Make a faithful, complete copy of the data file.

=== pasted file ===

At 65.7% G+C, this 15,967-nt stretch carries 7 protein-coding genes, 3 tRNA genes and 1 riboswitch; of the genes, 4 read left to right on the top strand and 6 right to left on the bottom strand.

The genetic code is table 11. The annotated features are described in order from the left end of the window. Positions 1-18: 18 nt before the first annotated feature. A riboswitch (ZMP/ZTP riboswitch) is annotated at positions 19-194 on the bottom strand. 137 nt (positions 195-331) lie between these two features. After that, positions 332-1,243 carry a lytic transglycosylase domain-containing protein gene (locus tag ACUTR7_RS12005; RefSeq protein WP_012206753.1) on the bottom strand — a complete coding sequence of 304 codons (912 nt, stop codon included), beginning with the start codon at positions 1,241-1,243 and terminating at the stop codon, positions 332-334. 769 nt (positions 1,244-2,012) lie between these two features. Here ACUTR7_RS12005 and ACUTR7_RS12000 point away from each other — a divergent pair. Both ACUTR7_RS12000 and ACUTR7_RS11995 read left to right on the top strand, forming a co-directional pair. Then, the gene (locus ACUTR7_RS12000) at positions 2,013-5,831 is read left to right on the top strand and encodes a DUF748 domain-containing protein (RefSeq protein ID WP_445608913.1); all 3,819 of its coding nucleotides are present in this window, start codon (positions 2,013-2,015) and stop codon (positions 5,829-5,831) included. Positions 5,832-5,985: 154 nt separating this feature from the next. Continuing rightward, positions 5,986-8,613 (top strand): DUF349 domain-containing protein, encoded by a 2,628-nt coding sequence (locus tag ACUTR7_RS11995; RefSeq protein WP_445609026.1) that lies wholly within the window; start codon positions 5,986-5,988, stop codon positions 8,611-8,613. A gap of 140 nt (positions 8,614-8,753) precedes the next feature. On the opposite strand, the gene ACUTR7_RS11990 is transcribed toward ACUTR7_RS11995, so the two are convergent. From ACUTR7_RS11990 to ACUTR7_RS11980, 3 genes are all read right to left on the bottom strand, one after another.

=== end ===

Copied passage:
At 65.7% G+C, this 15,967-nt stretch carries 7 protein-coding genes, 3 tRNA genes and 1 riboswitch; of the genes, 4 read left to right on the top strand and 6 right to left on the bottom strand.

The genetic code is table 11. The annotated features are described in order from the left end of the window. Positions 1-18: 18 nt before the first annotated feature. A riboswitch (ZMP/ZTP riboswitch) is annotated at positions 19-194 on the bottom strand. 137 nt (positions 195-331) lie between these two features. After that, positions 332-1,243 carry a lytic transglycosylase domain-containing protein gene (locus tag ACUTR7_RS12005; RefSeq protein WP_012206753.1) on the bottom strand — a complete coding sequence of 304 codons (912 nt, stop codon included), beginning with the start codon at positions 1,241-1,243 and terminating at the stop codon, positions 332-334. 769 nt (positions 1,244-2,012) lie between these two features. Here ACUTR7_RS12005 and ACUTR7_RS12000 point away from each other — a divergent pair. Both ACUTR7_RS12000 and ACUTR7_RS11995 read left to right on the top strand, forming a co-directional pair. Then, the gene (locus ACUTR7_RS12000) at positions 2,013-5,831 is read left to right on the top strand and encodes a DUF748 domain-containing protein (RefSeq protein ID WP_445608913.1); all 3,819 of its coding nucleotides are present in this window, start codon (positions 2,013-2,015) and stop codon (positions 5,829-5,831) included. Positions 5,832-5,985: 154 nt separating this feature from the next. Continuing rightward, positions 5,986-8,613 (top strand): DUF349 domain-containing protein, encoded by a 2,628-nt coding sequence (locus tag ACUTR7_RS11995; RefSeq protein WP_445609026.1) that lies wholly within the window; start codon positions 5,986-5,988, stop codon positions 8,611-8,613. A gap of 140 nt (positions 8,614-8,753) precedes the next feature. On the opposite strand, the gene ACUTR7_RS11990 is transcribed toward ACUTR7_RS11995, so the two are convergent. From ACUTR7_RS11990 to ACUTR7_RS11980, 3 genes are all read right to left on the bottom strand, one after another.